Julio Arca worried for Sunderland and Middlesbrough as Championship looms
Former Sunderland and Middlesbrough midfielder Julio Arca fears the worst for both his old clubs as they fight for their Premier League lives.
The 36-year-old Argentinian, who represented the Black Cats and Boro with distinction before injury forced his premature retirement from the professional game, is hoping for a miracle with the north-east rivals teetering on a precipice.
Arca has seen David Moyes' Sunderland, who lost 1-0 to their rivals from Teesside in midweek, drag themselves back from the brink of disaster in each of the last four seasons, but suspects they have played with fire once too often as they head into Saturday's home clash with Bournemouth.
He said: "It's sad to see Sunderland again at the bottom of the league after in the last three or four seasons escaping right at the end. I think this year, it's extremely hard.
"After the defeat against Middlesbrough the other day, I don't think their chances are high now. They haven't been playing well, they are not scoring many goals, apart from [Jermain] Defoe, and they are finding it hard this season.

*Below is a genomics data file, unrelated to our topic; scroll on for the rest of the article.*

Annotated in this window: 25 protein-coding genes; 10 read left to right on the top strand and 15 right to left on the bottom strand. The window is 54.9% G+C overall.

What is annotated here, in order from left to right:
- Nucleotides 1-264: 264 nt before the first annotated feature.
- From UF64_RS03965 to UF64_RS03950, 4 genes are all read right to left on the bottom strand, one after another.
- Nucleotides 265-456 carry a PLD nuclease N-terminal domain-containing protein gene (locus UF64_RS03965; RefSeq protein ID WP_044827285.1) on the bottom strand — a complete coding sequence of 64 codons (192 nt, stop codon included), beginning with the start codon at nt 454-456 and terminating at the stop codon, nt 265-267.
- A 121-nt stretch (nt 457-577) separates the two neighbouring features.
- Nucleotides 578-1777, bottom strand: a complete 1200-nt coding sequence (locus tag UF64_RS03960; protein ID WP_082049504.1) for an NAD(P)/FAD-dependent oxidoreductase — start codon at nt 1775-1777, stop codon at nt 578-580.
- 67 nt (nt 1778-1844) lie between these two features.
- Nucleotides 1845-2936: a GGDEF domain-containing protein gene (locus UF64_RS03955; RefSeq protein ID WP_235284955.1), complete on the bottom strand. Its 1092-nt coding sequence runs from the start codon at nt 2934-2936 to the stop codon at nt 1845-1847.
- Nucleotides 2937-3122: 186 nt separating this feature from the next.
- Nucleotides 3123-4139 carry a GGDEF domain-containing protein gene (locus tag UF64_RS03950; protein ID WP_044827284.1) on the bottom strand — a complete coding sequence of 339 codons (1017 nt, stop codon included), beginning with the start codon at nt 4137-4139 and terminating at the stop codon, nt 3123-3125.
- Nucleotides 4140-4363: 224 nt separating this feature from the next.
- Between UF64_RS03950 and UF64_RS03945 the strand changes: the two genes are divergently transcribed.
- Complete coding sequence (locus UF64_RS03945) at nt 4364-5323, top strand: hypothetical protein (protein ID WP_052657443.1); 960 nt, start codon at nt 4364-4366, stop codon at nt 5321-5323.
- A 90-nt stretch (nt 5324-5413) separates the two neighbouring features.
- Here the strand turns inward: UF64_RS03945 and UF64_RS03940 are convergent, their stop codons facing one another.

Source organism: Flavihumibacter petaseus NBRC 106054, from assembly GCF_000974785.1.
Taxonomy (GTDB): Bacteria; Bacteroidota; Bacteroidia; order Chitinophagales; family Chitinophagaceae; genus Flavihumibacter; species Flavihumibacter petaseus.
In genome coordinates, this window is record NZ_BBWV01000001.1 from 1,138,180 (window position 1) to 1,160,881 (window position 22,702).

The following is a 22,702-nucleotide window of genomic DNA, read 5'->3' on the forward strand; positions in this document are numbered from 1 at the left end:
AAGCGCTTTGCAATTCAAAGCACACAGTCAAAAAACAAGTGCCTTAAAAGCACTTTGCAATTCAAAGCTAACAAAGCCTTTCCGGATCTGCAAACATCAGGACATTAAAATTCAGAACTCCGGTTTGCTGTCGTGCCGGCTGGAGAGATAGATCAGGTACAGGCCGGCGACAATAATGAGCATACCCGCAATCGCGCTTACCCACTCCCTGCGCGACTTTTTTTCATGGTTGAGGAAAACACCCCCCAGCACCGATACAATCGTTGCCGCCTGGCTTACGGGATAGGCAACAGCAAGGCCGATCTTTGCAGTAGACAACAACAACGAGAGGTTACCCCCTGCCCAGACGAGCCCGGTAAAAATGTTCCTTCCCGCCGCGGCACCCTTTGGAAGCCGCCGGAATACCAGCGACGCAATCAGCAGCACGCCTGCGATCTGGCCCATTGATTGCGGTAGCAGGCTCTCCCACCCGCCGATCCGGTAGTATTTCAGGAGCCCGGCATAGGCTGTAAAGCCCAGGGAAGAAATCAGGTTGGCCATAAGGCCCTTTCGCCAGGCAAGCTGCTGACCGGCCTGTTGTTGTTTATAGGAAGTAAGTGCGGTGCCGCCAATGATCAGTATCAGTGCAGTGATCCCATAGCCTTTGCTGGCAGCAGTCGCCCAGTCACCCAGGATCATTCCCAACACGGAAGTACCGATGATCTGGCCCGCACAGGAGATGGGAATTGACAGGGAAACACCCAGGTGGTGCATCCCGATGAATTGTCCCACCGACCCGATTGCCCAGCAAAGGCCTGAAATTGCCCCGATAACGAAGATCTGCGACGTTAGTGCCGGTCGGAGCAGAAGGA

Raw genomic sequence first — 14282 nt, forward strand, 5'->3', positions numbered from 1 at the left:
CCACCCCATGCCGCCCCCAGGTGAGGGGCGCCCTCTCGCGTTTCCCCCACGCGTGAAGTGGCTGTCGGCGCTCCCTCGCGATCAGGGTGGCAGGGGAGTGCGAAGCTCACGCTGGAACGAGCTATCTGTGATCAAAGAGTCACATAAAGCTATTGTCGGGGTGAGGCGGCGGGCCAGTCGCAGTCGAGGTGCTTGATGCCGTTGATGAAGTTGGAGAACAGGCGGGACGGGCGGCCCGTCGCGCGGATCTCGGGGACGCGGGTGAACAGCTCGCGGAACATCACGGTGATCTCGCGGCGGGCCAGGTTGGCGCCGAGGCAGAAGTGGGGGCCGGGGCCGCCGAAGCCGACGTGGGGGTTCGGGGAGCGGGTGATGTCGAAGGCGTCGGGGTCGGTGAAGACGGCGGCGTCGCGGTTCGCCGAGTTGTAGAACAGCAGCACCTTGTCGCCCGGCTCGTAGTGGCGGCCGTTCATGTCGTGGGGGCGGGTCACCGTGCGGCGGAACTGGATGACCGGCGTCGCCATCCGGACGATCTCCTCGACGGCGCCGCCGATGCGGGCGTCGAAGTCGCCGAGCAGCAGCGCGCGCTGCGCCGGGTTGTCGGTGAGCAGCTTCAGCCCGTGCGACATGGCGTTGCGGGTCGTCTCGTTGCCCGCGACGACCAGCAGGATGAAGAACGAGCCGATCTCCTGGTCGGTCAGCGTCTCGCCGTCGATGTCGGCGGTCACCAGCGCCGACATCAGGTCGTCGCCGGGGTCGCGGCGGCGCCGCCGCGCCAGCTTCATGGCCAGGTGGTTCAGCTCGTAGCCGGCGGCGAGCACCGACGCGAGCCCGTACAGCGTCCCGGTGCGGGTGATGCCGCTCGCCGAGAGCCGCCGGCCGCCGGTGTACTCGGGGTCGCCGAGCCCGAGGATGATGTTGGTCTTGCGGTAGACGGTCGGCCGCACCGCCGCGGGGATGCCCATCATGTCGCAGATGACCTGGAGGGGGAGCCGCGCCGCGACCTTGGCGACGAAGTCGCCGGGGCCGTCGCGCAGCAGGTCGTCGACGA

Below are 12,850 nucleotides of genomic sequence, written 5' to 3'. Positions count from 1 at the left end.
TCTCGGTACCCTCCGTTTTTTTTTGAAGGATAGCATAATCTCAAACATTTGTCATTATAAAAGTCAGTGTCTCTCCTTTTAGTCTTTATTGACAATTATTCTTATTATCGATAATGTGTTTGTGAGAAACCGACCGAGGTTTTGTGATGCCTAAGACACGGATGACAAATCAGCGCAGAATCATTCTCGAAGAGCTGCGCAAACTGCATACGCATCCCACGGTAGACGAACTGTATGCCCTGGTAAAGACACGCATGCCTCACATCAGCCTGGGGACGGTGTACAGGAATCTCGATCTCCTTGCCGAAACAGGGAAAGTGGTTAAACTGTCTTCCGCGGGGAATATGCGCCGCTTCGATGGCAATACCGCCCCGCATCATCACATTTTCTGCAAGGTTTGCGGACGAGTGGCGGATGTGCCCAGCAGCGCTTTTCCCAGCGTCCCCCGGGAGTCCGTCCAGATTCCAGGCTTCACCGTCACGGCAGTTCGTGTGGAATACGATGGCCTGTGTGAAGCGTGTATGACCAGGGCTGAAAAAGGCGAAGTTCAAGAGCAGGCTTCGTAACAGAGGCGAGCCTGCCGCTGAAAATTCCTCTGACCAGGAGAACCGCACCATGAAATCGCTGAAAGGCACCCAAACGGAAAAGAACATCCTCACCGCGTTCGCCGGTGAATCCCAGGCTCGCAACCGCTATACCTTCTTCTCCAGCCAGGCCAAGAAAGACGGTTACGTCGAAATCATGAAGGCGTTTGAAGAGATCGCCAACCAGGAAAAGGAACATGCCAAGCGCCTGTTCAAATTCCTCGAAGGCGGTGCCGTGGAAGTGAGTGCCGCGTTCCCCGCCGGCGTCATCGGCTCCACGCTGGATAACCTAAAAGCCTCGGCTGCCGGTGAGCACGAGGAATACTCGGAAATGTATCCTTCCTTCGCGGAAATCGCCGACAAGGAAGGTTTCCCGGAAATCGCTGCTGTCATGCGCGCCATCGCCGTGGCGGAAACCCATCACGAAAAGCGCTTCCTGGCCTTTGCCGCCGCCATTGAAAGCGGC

"The change of manager, he has been finding it hard as well some of the players haven't adapted quickly enough to the Premier League, and the Premier League is a hard league.
"It's getting better and better every year and if you are not good enough, you pay the consequences."
Sunderland head into the weekend 12 points adrift of safety with just five games to play, while Boro, who host Manchester City on Sunday, are six points better off, but have just four remaining fixtures in which to save themselves.
Arca said: "Middlesbrough will get some confidence from winning the derby. But again, six points behind now, they have got Manchester City coming at the weekend, so it's a hard task.
"But if one of them has got a chance, Middlesbrough have the bigger chance."
Arca knows from painful experience how tough the Sky Bet Championship can be and he has warned both clubs returning at the first attempt - as neighbours Newcastle have just done - would be far from straightforward.
He said: "The Championship is getting better and better, like the Premier League. There is more money involved now, clubs are paying more money for players, wages are increasing there, so they can afford to bring in better players.
"It's a hard league, it's not easy to get out. Newcastle have done really well, but they invested money and that's the difference. If you want to go for the league, you need to invest money."
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